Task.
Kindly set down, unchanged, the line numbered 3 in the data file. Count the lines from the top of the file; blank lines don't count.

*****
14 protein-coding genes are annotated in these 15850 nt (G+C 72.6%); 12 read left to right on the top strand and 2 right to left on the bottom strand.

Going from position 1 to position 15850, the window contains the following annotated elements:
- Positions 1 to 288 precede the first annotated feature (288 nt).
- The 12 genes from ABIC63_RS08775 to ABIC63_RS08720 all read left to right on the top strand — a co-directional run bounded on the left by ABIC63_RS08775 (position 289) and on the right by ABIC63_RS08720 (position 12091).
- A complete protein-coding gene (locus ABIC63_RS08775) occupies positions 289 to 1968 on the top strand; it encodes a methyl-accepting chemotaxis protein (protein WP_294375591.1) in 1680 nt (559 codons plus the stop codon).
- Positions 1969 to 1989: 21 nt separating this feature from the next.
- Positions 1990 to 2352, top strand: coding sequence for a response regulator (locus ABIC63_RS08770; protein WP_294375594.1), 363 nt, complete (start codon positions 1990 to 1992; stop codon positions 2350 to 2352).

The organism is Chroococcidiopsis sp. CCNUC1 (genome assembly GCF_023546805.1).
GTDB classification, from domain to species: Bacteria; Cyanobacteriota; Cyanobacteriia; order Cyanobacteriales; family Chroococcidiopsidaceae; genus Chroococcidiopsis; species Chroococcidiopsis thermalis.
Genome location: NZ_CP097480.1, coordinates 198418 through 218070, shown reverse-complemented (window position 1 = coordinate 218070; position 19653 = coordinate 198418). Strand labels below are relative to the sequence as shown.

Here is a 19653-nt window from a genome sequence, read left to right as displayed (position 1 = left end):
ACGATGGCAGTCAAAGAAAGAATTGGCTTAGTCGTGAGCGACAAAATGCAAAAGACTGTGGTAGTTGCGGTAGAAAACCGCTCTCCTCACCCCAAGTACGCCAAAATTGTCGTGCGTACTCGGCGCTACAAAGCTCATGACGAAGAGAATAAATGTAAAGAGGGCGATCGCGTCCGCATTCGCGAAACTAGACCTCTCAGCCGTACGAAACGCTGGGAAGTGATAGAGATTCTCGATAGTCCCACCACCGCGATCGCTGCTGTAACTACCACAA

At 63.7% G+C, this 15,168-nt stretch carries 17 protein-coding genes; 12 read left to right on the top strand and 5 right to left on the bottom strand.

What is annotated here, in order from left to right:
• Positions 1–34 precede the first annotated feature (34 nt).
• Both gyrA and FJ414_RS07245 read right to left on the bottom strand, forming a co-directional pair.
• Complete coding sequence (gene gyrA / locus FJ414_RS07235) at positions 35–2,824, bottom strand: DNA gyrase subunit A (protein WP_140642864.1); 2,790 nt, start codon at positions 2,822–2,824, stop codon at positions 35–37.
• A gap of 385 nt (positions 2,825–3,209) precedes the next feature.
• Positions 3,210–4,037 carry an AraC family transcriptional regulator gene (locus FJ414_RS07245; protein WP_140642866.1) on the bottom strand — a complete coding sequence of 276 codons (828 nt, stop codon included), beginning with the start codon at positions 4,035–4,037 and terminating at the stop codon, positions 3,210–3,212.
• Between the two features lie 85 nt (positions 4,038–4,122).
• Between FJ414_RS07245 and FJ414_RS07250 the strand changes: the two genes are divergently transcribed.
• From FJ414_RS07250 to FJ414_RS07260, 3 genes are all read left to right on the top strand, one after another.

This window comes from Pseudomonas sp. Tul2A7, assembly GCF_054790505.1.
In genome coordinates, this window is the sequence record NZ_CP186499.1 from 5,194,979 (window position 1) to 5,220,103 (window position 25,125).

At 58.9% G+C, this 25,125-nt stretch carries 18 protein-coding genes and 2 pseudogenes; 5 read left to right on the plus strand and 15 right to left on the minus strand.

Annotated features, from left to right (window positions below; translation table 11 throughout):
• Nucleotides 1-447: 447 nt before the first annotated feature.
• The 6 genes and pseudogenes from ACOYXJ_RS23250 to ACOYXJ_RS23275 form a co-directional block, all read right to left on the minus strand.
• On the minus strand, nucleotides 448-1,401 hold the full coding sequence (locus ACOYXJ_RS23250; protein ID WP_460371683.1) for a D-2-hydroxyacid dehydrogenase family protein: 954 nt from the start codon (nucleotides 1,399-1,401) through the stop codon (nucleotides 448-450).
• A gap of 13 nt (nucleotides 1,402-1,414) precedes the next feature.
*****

- Positions 1 to 288 precede the first annotated feature (288 nt).